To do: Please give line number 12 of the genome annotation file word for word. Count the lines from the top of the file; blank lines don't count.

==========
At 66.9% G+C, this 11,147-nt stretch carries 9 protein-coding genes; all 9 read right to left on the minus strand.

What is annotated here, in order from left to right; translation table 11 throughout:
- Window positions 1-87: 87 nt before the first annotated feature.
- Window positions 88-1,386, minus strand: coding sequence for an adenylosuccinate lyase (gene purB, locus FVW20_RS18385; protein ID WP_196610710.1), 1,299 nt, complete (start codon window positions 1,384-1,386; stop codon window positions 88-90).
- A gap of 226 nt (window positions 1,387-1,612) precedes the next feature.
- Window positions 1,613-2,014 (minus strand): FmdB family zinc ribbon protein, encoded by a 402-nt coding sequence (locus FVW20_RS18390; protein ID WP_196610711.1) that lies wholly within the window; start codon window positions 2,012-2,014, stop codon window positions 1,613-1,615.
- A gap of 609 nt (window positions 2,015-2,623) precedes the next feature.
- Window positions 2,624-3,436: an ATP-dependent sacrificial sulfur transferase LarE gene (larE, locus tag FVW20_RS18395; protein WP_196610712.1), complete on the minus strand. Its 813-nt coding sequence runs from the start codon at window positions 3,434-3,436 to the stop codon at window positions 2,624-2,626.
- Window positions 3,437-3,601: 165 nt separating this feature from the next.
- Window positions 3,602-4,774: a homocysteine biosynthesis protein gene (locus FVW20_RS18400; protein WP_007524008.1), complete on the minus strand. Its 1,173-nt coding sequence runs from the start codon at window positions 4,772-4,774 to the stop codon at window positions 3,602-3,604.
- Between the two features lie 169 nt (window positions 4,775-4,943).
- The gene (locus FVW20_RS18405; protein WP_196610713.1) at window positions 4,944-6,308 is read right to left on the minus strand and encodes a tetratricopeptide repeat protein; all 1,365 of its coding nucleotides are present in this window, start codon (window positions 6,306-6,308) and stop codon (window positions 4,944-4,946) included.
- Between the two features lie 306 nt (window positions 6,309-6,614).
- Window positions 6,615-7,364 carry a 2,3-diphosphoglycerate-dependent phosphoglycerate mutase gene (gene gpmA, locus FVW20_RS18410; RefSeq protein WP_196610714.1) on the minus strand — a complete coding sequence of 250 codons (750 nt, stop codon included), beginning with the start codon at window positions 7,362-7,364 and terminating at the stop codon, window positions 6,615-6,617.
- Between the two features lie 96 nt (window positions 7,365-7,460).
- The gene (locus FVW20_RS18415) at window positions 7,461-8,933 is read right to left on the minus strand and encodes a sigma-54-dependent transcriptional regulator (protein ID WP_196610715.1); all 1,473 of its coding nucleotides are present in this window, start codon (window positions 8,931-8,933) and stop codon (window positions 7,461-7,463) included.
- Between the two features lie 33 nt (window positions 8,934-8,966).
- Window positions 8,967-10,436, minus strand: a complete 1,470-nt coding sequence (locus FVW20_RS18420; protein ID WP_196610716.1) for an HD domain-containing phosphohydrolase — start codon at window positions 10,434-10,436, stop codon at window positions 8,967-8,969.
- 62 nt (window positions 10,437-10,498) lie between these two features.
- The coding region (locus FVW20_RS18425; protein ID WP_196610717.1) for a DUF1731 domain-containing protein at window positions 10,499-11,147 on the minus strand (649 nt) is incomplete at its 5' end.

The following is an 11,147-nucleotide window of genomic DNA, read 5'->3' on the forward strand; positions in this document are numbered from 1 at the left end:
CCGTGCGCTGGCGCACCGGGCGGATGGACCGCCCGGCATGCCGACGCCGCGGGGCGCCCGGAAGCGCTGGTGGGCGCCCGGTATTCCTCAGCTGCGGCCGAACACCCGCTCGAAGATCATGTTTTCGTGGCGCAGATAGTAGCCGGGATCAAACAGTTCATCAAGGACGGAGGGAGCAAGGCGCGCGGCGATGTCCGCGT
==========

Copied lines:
- The gene (locus FVW20_RS18405; protein WP_196610713.1) at window positions 4,944-6,308 is read right to left on the minus strand and encodes a tetratricopeptide repeat protein; all 1,365 of its coding nucleotides are present in this window, start codon (window positions 6,306-6,308) and stop codon (window positions 4,944-4,946) included.